By Nicholas Noe & Walid Raad
Once, in 2006, tensions between the Syrian and Gulf-state regimes reached a point where Syrian President Bashar al-Assad called Saudis "half men." Some commentators said he'd crossed a red line then.
They'll have to redraw that marker after the back and forth of recent days. The vitriol followed a call by the Arab League, under pressure from Saudi Arabia and Qatar, for Assad to step down. An estimated 5,000 Syrians have died in unrest since anti-regime protests began last March. The league urged the formation of a national unity government within two months, followed by presidential and parliamentary elections.
Defending the Arab League's move, media funded by Saudi Arabia and other Persian Gulf states argued that Assad's regime had lost its chance to negotiate, that it only understands force and that it had, quite simply, turned into a killing machine.
The Saudi-based Al-Watan wrote that Saudi Arabia was declaring its refusal “to grant the Syrian regime more opportunities to spill blood.” (Left unaddressed by the editorial was the issue of Saudi military involvement in the violent crackdown on anti-government protesters in neighboring Bahrain.)
Responding to the Arab League's initiative, Syrian media, which traditionally have been cautious about criticizing the oil-rich Gulf monarchies, took the gloves off.
Ziyad Ghosn, editor-in-chief of the state-controlled Teshreen daily, went after Qatari Prime Minister Hamad Bin-Jassem, who explained the league's decision in a press conference. Ghosn asked how, "if he is as concerned about the blood of Syrians as he claims," Jassem "justifies the presence of armed groups," the regime's characterization of the opposition. Ghosn accused these groups of "slaughter, dismemberment and destruction."
(The editor-in-chief did not mention that human rights groups accuse the regime itself of committing a wide array of atrocities in its response to anti-government protests.)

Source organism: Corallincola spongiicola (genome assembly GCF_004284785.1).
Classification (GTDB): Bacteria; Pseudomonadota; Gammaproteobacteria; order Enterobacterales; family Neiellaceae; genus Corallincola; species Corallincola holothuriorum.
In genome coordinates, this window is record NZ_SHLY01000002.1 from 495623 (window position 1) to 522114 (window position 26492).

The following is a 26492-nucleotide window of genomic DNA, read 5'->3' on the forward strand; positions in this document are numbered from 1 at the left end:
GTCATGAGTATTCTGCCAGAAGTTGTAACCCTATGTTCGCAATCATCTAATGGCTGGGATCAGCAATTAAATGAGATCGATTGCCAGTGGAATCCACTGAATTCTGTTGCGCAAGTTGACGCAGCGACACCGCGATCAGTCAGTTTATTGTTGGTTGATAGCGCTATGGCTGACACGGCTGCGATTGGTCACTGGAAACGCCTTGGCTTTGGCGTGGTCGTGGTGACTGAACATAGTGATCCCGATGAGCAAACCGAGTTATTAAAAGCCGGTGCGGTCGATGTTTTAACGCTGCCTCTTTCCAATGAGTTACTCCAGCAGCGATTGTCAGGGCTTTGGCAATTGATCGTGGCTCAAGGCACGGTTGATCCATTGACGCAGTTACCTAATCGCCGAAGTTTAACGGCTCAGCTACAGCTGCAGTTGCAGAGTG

Ghosn also turned his wrath on Saudi Foreign Minister Saud al-Faisal. He wrote that Faisal's "conscience had not awakened" when U.S. aircraft and Tomahawk cruise missiles “crossed Saudi airspace on their way to bomb the homes of innocent Iraqi citizens in 2003, or when his government signed arms deals with Western countries that constantly participate in the shedding of Palestinian blood.”
He charged that Saudi Arabia and Qatar are supporting "the gunmen" opposing the Syrian regime, "providing them with money and weapons."
Writing in the state-controlled Ath-Thawrah, Editor-in-Chief Ali Qasim called it ironic that "these instigators and supporters of terrorists boast about slogans of a democracy, the taste of which they never knew."
Qasim did not leave it at pointing out ironies. He warned:
There are no doors any more apart from that of confrontation. So, let all Arabs excuse us for this sincerity: You have drowned your ships. The next storm will not exclude you. The coming flood will be sweeping.
The daily Teshreen also used menacing language in an editorial that said:
The Syrian regime itself can topple states and thrones. Let the Qatari premier Sheikh Hamad assist them with weapons and money, but the lesson will be in the outcome.
Either relent, Qasim seemed to suggest, or Syria will go on the offensive. It was no hollow warning. For more than 40 years, Syria has projected its power, often violently and through proxies, through assassinations and other terrorist action, throughout the Middle East and beyond.
(Nicholas Noe and Walid Raad are the Beirut correspondents for the World View blog. The opinions expressed are their own.)
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-0- Jan/25/2012 00:14 GMT